Bay Ridge has gone from “Saturday Night Fever” to “Footloose.”
The neighborhood’s community board claimed a victory last month when the nightclub Ibiza withdrew its request for a liquor license for a recently renovated spot on Third Avenue between 82nd and 83rd streets after community members learned that owners were actually planning a nightclub instead of a restaurant.
“We encourage responsible business owners to be forthright and abide by the restrictions we impose to protect the community,” said CB10 Chairwoman Joanne Seminara after Ibiza withdrew its request. “The Ibiza owners grossly misrepresented their plans to the board.”
The Ibiza incident is the latest evidence that the dance-feverish nightlife culture that once defined the neighborhood is under new scrutiny by a community board increasingly prone to slap down potentially troublesome nightspots before they get a chance to hang their disco balls.
Longtime Bay Ridge nightclubbers say the vibe has changed in the neighborhood since Travolta-esque dance moves incited disco fever along Third and Fifth avenues — and the nabe once known for its discos is going the way of the tiny town in “Footloose,” where dancing and rock music were banned.
“They don’t want to deal with all that, with kids running around at 4 am drunk out of their minds,” said legendary Bay Ridge DJ and CBS FM radio personality Joe Causi, referring to the community’s response to clubs over the years. “They’d rather have it clean, quiet and comfortable.”
But restaurant and club owners are groaning under the yoke of rules over how they can and can’t run their clubs.
“It was like I was being hung on the cross,” Rapheal Abrahante said of the community’s grilling of his plans to open a Latin restaurant on 71st Street near Third Avenue. Abrahante agreed to a series of stipulations — including changing the restaurant’s name to omit the word “lounge” — before board members would greenlight his liquor license proposal, but he said it was ridiculous that he be punished because of the actions of the previous owners.
“It’s unfair,” he said. “I expected to be welcomed with open arms and given the chance since I’m creating jobs.”
The use of stipulations has become a common tool to curb potential troublemakers.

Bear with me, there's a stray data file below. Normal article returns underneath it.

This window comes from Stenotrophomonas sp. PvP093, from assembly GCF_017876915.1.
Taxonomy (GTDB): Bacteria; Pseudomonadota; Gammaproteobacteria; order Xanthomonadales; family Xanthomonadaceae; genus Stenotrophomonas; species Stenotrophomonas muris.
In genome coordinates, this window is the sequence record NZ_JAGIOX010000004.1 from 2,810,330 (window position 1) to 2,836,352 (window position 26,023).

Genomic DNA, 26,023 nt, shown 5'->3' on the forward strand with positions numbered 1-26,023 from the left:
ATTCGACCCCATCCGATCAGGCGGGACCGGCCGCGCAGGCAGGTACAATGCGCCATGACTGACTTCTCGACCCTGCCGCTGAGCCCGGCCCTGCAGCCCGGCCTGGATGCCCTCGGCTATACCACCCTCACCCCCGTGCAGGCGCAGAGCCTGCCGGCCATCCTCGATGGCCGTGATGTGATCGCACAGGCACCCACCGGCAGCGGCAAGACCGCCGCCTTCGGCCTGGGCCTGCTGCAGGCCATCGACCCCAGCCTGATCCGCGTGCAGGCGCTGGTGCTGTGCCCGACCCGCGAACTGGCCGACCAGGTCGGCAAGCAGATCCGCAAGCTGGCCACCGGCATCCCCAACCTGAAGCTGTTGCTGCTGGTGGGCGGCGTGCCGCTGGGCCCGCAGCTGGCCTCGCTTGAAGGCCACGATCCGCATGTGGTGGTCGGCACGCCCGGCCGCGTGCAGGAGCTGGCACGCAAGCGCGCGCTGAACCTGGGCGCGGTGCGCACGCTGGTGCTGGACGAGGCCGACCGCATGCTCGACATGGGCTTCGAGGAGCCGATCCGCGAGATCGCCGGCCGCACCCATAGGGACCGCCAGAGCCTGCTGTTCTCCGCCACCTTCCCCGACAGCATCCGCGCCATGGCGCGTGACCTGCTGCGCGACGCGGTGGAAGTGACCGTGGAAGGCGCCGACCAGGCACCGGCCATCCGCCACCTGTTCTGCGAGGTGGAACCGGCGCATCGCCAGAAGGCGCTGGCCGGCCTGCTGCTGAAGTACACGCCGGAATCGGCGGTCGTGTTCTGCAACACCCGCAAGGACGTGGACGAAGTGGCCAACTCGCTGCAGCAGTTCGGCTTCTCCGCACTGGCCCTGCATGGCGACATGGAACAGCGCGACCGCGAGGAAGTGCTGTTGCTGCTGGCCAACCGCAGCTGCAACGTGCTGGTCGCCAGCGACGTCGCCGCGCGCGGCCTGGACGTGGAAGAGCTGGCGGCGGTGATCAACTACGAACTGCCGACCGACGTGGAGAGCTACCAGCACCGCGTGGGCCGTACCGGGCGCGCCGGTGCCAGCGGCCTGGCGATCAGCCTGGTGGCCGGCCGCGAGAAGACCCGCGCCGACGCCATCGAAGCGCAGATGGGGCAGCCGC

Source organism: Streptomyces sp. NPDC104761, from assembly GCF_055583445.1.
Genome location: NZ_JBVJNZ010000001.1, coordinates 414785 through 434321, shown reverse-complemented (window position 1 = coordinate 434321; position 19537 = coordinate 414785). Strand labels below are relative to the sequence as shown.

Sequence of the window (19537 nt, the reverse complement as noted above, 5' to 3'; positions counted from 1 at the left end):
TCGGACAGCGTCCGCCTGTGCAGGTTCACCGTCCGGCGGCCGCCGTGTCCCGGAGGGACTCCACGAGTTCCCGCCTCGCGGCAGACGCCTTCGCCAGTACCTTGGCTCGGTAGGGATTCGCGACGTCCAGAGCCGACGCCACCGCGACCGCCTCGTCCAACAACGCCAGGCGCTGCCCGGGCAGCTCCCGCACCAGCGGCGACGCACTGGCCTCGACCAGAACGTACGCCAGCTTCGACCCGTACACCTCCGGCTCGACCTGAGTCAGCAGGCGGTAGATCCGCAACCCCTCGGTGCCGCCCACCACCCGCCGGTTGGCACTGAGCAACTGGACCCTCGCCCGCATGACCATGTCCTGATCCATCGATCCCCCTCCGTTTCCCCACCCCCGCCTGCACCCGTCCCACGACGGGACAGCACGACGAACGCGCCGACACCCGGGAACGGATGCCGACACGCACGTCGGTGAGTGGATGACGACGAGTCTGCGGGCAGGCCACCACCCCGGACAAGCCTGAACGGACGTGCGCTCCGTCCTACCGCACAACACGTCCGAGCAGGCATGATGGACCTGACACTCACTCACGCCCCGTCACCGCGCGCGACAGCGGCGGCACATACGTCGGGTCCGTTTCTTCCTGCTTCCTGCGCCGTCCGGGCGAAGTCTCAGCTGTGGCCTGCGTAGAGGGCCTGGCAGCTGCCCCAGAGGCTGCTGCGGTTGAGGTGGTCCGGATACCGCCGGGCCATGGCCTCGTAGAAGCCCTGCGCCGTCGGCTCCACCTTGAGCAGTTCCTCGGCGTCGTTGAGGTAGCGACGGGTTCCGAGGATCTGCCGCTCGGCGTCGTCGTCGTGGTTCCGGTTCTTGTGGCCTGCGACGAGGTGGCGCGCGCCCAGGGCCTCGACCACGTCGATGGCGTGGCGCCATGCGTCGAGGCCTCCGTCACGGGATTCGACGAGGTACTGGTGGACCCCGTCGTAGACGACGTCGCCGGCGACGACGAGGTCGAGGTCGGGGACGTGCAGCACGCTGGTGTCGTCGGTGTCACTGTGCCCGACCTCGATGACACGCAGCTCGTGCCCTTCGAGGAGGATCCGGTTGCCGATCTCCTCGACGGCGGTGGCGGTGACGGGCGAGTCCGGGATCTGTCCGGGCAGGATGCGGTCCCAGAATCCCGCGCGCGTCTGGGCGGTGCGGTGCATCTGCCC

“Community boards are now being more active and vocal,” said Michael Jones of the State Liquor Authority, the agency that regulates nightclubs and other spots that serve booze, and receives recommendations from the local panels whenever a club or bar seeks to obtain or renew a liquor license.
“It seems like community boards these days are using more stipulations to prevent the problems that the clubs are known for,” added Jones.
The community board put up restrictions before it approved the Crown KTV karaoke club, a notorious 62nd Street club that has been the scene of stabbings, and the subject of dozens of noise complaints and reports of drug use and underage drinking.
The only problem is that the club ignored the stipulations, foes say.
The board’s district manager Josephine Beckmann said the rise of other neighborhoods — like Williamsburg, Carroll Gardens and other booming belts in the borough — is responsible for the decline in clubs in Bay Ridge, and denied the board has become more antagonistic to bars and clubs.
But longtime Bay Ridge partiers — Beckmann among them! — say things just aren’t the same as they were back in the day.
“When I was growing up in Carroll Gardens, when we went out to restaurants and clubs, we went down to Bay Ridge,” admitted Beckmann.
The scene was spurred by “Saturday Night Fever,” said Causi.
“There was one on every block on every corner, starting form 100th Street by the Verrazano Bridge all the way up to the lower 70s,” he said.